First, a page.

{ subscribe_url:'//blogs.loc.gov/share/sites/library-of-congress-blogs/inside_adams.php' }

Special Collections in Business, Economic, and Labor History

I have worked at the Library of Congress for just over 10 years and am still amazed by what I find.

When I first started, the various directories, credit reference books, telephone books, and  salary surveys thrilled me.  Sometimes I felt that there was a book or journal on every topic. That feeling really hasn’t gone away.  There are two collection areas – manuscripts and microforms  – that continue to remind me of the wealth of business-oriented materials I have yet to “discover.”

When I wrote a post on the manuscript collection of the Pinkerton National Detective Agency, it occurred to me that what we had gathered on our Business’ Special Collections: Business, Economic, and Labor History page was just the tip of the iceberg.  I made a concerted effort to identify other manuscript and microform collections to include on this page and eventually this developed into a project for one our interns, Joseph Etoo.

We have just updated the web page with many “new” discoveries. Without going into detail, here are just a few examples:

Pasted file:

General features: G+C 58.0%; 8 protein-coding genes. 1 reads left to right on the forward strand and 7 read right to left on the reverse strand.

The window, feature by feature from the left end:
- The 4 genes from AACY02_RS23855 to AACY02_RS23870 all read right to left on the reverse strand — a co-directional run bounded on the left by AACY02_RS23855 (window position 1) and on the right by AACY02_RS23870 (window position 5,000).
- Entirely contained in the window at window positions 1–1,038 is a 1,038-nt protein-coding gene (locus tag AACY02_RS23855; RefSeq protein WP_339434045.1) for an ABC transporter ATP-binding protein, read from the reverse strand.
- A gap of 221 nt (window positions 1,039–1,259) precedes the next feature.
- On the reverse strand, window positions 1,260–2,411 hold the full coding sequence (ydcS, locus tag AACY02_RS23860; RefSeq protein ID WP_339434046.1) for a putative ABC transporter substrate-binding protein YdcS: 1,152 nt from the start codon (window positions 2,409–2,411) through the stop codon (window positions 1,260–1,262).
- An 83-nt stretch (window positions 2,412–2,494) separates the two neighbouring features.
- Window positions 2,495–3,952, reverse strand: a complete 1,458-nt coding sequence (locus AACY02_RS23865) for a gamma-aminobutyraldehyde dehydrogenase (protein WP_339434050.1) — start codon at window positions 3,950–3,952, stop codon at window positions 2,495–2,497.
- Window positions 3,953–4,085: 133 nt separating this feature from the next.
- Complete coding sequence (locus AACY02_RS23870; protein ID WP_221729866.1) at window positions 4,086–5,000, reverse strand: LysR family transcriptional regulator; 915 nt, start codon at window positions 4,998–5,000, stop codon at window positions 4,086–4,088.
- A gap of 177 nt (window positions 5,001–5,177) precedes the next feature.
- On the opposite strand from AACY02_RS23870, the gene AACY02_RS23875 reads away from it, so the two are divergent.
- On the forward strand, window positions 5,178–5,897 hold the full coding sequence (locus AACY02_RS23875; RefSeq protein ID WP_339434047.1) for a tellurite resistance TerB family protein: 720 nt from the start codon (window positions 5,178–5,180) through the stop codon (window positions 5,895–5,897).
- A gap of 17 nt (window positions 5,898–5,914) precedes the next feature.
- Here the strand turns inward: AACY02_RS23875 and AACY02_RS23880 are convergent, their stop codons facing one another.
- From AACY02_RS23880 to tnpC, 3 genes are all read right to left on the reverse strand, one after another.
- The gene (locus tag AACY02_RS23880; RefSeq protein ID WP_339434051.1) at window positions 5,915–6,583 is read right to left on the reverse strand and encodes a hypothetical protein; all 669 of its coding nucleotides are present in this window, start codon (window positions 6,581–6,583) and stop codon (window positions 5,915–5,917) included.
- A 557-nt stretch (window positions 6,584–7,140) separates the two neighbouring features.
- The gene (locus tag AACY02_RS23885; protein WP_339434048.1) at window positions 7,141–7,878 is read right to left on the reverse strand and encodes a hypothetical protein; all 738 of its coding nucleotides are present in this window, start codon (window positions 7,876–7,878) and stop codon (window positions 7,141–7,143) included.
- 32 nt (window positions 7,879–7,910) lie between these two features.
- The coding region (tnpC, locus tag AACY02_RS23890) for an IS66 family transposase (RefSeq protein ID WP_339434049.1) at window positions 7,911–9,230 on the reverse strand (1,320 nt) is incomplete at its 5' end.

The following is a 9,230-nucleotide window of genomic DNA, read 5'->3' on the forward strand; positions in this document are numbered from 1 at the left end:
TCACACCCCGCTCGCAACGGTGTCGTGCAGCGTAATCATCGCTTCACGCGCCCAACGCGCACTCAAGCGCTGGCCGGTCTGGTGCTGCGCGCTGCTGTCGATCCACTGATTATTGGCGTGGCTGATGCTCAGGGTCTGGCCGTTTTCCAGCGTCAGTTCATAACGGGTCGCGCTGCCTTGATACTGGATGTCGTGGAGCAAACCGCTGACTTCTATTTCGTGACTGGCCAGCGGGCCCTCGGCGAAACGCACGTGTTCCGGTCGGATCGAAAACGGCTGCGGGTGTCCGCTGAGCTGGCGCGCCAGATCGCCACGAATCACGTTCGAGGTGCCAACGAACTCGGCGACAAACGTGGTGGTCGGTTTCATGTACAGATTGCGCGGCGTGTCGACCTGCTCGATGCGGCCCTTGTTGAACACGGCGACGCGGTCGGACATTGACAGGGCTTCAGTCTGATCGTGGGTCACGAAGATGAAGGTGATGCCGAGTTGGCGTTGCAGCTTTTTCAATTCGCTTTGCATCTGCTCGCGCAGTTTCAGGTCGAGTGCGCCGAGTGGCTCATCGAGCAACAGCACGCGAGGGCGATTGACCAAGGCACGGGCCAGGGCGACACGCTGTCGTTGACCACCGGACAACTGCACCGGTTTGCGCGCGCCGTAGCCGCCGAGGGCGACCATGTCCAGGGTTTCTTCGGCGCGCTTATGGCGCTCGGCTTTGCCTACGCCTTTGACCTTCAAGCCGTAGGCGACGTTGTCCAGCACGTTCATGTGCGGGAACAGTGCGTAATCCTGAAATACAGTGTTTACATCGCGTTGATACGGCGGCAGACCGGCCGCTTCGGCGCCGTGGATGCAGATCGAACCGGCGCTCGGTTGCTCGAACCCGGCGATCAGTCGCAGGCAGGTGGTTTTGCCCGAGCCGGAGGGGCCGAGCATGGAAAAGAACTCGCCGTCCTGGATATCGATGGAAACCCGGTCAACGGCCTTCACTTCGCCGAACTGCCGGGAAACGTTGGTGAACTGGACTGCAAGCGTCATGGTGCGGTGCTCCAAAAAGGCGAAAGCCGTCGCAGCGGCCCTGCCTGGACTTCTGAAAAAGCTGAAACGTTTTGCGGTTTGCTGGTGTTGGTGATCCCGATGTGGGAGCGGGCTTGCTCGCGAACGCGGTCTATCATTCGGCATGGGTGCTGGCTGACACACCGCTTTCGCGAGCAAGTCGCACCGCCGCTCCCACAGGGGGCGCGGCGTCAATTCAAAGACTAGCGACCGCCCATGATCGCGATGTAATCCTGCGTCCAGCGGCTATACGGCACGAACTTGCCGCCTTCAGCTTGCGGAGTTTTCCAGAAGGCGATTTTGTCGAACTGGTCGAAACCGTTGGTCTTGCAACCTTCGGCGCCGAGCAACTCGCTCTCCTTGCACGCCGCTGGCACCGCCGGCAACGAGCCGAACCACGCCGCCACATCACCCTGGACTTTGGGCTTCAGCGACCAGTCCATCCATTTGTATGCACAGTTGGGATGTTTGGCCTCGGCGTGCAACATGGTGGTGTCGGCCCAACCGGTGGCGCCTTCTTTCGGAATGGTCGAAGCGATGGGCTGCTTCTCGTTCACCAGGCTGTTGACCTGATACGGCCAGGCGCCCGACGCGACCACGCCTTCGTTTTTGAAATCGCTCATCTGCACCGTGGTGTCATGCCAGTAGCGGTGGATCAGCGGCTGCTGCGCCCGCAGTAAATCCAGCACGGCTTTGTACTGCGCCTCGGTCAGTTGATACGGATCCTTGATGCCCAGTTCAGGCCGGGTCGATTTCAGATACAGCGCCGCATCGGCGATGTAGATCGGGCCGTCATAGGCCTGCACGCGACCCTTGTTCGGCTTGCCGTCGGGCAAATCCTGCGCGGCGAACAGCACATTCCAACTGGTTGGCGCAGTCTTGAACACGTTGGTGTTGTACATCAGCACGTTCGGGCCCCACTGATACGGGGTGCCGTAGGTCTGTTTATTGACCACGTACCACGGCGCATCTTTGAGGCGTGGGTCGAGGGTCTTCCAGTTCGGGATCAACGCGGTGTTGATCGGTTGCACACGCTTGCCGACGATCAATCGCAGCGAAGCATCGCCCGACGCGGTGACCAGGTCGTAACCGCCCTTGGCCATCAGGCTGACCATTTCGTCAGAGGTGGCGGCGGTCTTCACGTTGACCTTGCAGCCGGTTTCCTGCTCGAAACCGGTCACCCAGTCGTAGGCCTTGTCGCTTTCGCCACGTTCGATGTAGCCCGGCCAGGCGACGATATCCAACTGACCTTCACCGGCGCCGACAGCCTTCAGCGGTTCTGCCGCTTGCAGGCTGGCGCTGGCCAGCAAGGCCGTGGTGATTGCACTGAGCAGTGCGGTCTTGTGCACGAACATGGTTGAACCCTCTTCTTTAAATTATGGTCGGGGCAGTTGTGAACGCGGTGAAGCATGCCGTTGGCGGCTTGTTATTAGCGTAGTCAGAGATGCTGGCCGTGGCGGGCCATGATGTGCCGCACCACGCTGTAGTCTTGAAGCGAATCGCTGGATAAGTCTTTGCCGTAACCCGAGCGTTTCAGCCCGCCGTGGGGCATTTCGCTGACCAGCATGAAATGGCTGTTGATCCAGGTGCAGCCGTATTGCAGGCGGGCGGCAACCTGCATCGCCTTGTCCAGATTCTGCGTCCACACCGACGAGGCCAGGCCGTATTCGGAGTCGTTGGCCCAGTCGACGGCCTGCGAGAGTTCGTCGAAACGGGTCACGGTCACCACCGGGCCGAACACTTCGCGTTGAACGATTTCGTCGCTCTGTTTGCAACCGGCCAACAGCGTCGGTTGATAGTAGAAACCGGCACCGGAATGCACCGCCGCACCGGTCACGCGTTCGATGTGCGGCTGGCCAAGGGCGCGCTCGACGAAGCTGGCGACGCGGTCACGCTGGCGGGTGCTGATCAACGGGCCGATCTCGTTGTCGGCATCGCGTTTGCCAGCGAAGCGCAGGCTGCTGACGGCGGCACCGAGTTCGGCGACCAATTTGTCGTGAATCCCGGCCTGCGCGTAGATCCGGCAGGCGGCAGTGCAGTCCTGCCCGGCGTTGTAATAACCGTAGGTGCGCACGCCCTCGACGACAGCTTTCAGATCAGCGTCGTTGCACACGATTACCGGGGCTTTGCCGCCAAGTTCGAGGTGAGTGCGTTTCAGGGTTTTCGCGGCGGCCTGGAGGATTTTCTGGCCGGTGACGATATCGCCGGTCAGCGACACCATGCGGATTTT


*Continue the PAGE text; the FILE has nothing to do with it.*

• Reports and summary proceedings of the World Bank, 1946-1974.
  • Records of the Women’s Bureau of the Department of Labor, 1918-1965.
  • Columbia Records paperwork collection, 1923-1964.
  • The Extel records: archives of the Exchange Telegraph Co. Ltd., 1872-1966.
  • Albert Gallatin papers, 1761-1880.
  • Lake Shore and Michigan Southern Railway System records, 1849-1909.
  • Henry Morgenthau papers, 1795-1941.
  • Papers of John D. Rockefeller, Sr.

If you want to see more, just click on over.  While I have often included links to some of the various “special” collections in blog posts,  I really hope to focus on particular collections in future posts.

Location! Location! Location! on Mars with the Curiosity Rover

ST&B & NASA Goddard Speakers Series begins its 7th Year on April 16, 2013 with Extraterrestrial Real Estate Assessment: Measuring Habitability on Mars with the Curiosity Rover with Dr. Pamela Conrad, astrobiologist and mineralogist, at NASA Goddard Space Flight Center. [Update– For those of you who cannot attend, our Twitter account @librarycongress will live tweet Dr. […]

Getting to Know Sir Arthur C. Clarke

March 19 will mark the 5 year anniversary of the death of Sir Arthur C. Clarke.  I would not be writing this blog post if it were not for the curiosity of one of our volunteers, Richard Halada, a local high school physics teacher. Richard was retrieving a book for us in the Adams’ Building […]

Why I Walked Away from the Word “Cyborg”

Today’s guest post is by ST&B’s upcoming speaker Michael Chorost who will be at the Library on March 20 to talk about How to Put Your Brain on the Internet: Lessons From a Cyborg and sign copies of his books  World Wide Mind: The Coming Integration of Humanity, Machines, and the Internet (2011) and Rebuilt : […]